Short(ish) answers are shared here for the questions asked of myself at the IKMS KM Singapore 2014 conference.
To set the context for these answers, I emphasise that as knowledge workers we need to be role models. The answers may seem simple, perhaps even overly simplistic. However, our reality is many KM initiatives fail because they try to over complicate or oversize their early goals. Genuine sustainable change requires persistence, hard work and time. This is accelerated by early benefits (both tangible and intangible). Find a few willing enthusiasts who will act to support your “quick wins”, rather than waste your time and limited resources trying to convince huge number of people to participate in generic megaplans. Demonstrate commitment yourself by being a role model – show others you are more productive and innovative when you implement the principles of knowledge leadership and hold their hand when they too make their early steps.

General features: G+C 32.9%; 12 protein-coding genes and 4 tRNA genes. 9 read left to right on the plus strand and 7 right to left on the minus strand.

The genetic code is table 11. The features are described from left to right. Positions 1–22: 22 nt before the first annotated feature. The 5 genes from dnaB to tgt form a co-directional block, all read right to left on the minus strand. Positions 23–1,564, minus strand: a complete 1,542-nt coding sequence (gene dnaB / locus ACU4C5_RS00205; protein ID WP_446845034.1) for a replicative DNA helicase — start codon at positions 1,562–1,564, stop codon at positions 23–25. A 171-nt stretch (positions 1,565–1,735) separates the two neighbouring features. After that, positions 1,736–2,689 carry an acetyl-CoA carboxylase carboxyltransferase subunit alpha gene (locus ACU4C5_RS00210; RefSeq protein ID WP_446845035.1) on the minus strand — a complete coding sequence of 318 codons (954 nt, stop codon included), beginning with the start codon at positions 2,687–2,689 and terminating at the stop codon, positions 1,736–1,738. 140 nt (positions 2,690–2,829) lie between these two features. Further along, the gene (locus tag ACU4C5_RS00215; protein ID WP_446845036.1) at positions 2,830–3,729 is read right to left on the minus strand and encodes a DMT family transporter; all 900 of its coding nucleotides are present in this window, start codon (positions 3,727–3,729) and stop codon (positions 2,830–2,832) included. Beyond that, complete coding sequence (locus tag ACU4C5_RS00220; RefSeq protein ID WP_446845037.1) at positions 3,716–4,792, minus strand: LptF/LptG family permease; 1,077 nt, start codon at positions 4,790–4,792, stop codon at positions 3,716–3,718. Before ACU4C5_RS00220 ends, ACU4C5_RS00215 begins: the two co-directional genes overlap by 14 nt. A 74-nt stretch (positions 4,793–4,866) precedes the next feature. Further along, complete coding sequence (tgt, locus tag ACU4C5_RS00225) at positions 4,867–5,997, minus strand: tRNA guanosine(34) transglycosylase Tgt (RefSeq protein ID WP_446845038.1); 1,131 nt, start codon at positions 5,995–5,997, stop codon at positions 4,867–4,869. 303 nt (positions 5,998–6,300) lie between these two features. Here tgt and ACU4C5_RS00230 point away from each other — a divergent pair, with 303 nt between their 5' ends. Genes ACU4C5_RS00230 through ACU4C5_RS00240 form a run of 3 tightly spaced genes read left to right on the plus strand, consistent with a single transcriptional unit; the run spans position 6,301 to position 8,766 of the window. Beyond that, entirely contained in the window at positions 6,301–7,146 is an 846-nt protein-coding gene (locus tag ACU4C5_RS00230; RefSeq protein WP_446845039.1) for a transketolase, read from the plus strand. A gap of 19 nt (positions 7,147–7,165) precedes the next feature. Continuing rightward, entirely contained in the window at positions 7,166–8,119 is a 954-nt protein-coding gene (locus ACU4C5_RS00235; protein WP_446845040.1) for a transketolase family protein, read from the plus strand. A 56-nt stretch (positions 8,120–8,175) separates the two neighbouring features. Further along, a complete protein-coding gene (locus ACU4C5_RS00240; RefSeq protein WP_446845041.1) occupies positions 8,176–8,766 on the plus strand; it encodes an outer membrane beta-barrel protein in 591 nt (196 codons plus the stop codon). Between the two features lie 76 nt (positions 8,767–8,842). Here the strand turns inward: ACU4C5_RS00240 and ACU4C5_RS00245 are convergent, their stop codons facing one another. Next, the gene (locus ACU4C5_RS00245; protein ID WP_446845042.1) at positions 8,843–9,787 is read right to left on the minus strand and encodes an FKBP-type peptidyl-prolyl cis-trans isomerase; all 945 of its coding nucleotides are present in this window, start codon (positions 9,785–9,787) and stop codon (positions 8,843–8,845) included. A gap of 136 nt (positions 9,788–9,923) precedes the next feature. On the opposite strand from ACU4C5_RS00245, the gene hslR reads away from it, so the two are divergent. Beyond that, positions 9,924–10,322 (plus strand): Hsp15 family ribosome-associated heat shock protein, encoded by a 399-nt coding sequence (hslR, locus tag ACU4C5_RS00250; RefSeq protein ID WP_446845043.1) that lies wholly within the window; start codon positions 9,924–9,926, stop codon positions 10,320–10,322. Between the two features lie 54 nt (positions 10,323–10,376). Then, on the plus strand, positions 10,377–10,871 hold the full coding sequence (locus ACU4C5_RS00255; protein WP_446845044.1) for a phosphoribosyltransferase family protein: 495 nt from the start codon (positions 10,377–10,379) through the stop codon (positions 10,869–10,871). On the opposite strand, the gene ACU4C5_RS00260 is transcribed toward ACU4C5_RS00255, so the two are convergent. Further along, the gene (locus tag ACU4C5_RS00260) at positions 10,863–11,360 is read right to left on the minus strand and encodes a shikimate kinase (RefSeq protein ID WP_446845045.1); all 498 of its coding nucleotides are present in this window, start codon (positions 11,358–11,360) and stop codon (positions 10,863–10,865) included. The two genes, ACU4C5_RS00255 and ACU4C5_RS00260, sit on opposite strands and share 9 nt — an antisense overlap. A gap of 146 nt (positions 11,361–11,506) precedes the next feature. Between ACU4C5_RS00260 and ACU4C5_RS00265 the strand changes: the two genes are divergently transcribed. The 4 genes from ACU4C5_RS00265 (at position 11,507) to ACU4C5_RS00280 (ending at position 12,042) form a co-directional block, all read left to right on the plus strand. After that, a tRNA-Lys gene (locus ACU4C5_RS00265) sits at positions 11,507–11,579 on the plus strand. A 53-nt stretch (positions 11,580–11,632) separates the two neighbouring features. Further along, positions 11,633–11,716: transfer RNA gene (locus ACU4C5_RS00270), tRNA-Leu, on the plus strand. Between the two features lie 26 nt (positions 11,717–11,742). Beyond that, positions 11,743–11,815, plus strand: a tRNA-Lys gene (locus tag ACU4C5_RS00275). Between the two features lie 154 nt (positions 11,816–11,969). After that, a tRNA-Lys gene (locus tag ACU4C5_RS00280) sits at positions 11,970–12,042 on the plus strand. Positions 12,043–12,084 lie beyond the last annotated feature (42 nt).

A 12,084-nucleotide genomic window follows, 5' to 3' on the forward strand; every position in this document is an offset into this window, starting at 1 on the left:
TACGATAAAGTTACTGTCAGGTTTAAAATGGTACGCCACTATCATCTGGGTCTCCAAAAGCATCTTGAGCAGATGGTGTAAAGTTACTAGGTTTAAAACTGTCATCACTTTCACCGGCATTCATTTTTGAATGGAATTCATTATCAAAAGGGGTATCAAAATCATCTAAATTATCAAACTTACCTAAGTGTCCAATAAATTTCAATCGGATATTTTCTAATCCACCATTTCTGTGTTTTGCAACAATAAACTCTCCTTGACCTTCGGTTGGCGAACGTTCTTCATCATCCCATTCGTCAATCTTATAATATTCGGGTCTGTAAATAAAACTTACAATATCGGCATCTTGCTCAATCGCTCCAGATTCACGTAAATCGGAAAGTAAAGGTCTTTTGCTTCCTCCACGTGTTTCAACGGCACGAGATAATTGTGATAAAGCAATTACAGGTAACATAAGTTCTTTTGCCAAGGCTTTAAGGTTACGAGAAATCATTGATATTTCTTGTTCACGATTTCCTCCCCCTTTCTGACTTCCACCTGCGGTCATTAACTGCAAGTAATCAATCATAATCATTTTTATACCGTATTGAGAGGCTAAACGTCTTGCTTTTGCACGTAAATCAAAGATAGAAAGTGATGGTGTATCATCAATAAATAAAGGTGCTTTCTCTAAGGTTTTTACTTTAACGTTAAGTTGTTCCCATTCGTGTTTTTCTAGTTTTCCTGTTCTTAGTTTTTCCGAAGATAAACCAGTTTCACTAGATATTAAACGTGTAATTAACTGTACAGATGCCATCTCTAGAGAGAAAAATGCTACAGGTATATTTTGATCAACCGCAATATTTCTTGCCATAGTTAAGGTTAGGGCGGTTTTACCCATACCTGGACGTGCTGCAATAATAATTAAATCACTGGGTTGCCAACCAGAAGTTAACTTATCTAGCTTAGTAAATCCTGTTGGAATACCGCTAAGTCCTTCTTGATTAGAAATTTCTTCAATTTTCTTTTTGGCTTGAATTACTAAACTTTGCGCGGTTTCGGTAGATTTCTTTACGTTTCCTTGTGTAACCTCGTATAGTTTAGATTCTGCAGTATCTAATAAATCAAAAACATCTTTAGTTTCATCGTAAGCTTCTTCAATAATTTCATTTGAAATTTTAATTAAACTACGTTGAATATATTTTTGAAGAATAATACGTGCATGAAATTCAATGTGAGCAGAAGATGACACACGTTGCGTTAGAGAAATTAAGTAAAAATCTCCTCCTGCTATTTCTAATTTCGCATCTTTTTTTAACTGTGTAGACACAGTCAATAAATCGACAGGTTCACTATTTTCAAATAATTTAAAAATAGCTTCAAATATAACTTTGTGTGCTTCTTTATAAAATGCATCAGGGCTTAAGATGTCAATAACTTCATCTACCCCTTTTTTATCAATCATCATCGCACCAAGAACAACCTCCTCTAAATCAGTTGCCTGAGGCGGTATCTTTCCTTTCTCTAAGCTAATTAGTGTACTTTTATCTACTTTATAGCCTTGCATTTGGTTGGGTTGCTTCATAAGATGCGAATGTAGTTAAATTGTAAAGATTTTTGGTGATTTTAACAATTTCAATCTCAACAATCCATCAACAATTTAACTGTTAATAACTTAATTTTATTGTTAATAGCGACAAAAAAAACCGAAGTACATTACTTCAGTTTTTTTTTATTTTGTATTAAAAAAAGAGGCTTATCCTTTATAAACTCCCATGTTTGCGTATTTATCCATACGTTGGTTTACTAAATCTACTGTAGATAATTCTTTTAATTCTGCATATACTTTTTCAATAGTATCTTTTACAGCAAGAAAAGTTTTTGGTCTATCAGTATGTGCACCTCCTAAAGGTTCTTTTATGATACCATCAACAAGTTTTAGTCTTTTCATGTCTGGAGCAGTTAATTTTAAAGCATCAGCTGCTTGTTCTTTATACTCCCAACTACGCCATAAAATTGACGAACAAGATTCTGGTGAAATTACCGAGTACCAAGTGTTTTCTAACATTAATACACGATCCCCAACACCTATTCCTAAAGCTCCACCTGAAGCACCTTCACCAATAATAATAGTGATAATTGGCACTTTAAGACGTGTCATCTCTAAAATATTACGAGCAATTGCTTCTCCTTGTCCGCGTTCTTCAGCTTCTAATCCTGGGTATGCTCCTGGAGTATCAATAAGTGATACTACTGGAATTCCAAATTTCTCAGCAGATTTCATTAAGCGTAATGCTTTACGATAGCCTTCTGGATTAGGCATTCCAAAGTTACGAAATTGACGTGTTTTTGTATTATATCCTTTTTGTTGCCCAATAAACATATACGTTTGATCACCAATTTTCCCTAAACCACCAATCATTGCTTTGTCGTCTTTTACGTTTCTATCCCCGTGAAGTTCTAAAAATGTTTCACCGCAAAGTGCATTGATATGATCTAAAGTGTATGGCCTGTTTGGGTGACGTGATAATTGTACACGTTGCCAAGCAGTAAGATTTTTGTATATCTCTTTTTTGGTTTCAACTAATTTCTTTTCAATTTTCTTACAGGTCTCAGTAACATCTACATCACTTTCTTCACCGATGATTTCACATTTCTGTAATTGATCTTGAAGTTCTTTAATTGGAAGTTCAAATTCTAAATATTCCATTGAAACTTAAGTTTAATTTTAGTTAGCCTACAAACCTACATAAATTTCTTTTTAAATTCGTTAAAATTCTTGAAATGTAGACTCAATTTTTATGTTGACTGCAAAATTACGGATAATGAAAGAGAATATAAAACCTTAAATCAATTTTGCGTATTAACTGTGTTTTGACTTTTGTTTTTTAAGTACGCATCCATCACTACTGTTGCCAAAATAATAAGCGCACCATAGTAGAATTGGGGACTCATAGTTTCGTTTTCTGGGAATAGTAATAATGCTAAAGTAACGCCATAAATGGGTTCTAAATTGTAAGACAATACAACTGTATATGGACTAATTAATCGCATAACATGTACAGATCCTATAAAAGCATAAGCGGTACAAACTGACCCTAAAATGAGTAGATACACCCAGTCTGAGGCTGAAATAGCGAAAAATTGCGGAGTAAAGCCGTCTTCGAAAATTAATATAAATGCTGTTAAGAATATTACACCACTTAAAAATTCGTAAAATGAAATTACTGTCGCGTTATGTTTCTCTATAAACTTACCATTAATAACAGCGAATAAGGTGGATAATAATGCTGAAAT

Successful actions speak louder than words and demonstrated value generation engages. Vacant non-specific promises of potential gains are ubiquitous and often unfulfilled…
Longer and more details answers could have easily generated for each of these questions, but as people are too busy to read (see question 3), only the highest priority points are included.
1. How much is humour used/tolerated in a serious business meeting?
Humour is a surprisingly powerful tool and like any tool is best and most constructive when used in context and appropriate to those you are engaging in your conversation. Edward de Bono stated that humour is underutilised in management contexts, highlighting that (used well) it is a creative way to introduce alternative thinking and stimulate a mindset shift.
This can be both a tactical and a strategic tool to enhance performance.
The key with use of humour (as with behaviour) is to ensure that you create the right environment for it to be accepted. You can’t just start telling jokes at a funeral to cheer people up! Although that said, there is an increasing trend towards “celebrating the life of people” at funerals now that see people sharing humorous stories about their recently departed loved ones and this socialisation of grief benefits everyone involved.